A fantasy and anime fan, Singh uses humour to explore darker themes. Shot on location at The Wine Cellar in St Kevins Arcade. Photo / Dean Purcell.
A fantasy and anime fan, Singh uses humour to explore darker themes. Shot on location at The Wine Cellar in St Kevins Arcade. Photo / Dean Purcell.
Joanna Wane talks to fight club fan Ankita Singh about badass women and her new neo-noir action comedy Basmati Bitch
Even as a kid, Ankita Singh had a sneaking suspicion she might just be one of the coolest people in the room, despite — or possibly because — she was definitely one of the weirdest.
Picture her as the 7-year-old girl who turned up at primary school in Hamilton, a super-introverted super-nerd fresh off the boat from India, still learning to read and write Hindi, let alone English. “I had glasses. I was really overweight. I had big, bouffy hair. I’d put my feet over my head, and draw all the time,” she says.
“Yeah, I was just a weirdo. I was begging to get bullied. So, obviously, I got bullied by everyone. The South Asians, the white people, the people of colour. I was really into anime and fantasy because real life was so depressing.
“But this is the thing, I never felt ashamed of being Indian, because I was getting bullied for just being kind of weird. And I don’t know … I have a bit of an ego. I was like, ‘They’re the problem.’”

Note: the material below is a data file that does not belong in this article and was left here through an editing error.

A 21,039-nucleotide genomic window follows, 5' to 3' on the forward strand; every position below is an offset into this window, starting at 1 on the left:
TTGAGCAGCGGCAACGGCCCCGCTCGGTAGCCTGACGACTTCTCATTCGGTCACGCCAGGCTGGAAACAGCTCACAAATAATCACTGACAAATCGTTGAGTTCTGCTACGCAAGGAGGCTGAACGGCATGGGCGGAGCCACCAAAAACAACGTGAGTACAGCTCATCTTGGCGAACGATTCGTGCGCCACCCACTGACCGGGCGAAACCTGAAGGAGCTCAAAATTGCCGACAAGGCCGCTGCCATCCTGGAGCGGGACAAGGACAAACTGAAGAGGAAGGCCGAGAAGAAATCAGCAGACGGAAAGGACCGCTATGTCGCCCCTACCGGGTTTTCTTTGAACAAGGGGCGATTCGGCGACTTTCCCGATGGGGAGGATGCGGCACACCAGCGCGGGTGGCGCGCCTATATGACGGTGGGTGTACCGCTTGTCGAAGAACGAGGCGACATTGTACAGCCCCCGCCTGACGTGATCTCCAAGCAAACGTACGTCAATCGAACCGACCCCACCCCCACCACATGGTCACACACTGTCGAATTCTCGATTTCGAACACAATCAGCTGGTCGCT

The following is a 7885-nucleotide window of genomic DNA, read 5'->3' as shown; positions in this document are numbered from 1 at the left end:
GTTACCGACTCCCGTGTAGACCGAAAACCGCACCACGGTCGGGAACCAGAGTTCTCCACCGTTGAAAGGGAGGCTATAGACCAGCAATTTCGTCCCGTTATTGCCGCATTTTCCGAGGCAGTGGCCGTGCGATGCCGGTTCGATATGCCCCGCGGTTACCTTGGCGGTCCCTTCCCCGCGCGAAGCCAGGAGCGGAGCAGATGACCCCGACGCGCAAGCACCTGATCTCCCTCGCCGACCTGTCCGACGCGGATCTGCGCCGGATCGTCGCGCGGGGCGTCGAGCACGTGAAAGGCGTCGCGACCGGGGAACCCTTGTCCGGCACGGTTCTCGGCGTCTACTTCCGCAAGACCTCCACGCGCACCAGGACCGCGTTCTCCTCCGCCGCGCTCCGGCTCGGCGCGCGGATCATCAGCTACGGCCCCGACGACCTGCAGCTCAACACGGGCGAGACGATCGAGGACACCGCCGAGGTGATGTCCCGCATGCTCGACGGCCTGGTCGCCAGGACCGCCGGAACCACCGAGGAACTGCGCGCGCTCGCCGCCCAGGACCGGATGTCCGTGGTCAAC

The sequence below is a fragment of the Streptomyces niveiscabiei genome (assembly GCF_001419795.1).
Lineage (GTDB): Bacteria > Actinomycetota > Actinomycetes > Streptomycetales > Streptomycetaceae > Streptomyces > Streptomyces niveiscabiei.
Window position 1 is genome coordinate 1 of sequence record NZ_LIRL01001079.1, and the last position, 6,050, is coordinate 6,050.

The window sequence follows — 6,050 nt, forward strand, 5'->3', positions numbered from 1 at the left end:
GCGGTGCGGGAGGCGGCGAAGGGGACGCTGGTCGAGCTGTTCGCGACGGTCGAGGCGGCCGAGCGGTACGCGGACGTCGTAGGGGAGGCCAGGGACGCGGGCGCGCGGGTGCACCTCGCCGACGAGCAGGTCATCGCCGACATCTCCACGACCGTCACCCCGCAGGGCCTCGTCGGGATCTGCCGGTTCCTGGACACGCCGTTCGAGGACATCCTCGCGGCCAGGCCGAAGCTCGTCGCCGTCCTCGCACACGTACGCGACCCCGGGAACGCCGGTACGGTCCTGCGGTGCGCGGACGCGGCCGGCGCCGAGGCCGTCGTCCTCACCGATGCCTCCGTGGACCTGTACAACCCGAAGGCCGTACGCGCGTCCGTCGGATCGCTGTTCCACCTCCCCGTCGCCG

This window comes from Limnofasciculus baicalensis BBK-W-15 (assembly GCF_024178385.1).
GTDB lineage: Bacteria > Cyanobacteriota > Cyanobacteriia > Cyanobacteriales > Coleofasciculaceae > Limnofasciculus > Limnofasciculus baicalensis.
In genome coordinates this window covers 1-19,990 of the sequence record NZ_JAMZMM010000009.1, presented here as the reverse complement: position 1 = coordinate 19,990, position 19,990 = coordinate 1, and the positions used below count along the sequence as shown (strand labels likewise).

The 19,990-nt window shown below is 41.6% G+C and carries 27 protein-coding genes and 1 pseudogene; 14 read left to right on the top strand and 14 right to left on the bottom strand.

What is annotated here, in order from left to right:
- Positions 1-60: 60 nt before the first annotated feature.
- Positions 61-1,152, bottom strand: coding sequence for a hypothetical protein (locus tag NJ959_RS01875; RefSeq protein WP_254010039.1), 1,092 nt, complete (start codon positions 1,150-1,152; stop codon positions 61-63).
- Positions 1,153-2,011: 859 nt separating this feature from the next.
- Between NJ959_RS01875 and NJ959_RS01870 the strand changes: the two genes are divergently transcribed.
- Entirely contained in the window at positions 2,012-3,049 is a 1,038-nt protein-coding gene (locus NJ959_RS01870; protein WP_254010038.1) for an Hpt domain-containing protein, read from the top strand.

Now 27, with a background in producing and a master’s degree in screenwriting she completed in lockdown, Singh is about to open her first play, Basmati Bitch, at Auckland’s Q Theatre. Bookings have been so strong for the “neo-noir action/crime comedy” that its run has already been extended by a week.
Incredibly, it’s the first time a South Asian woman has been commissioned to write a full-length play in New Zealand. And, like last year’s brilliant season of Nathan Joe’s Scenes from a Yellow Peril (another Auckland Theatre Company production), there’s nothing reverential or well-behaved about it. “It’s a kind of a power fantasy for South Asian women,” she says. “For all women, really. It feels good to be bad, sometimes. It feels really f***ing good.”
The story’s setting is a neon-lit, dystopian future beyond the tipping point for climate change. Global trade wars have created a black market for rice and New Zealand — plagued by constant monsoon-like rains — is in the grip of a totalitarian government.
Despite some gritty underlying themes (people smuggling, exploited migrant workers, the collapse of society), Basmati Bitch is a crime caper at heart, with choreographed stage combat and a pan-Asian ensemble cast playing multiple roles. Shiva and Bisma, the lead female characters, are flawed antiheroes. During early table reads, even the actors were shocked by some of the plot twists. “It’s meant to be morally grey,” Singh says, with a shrug. “They’re not supposed to be good.”
You can read the rest of the article on the NZ Herald site - you may have to subscirbe to read the full article. 

You may also like

Back to Top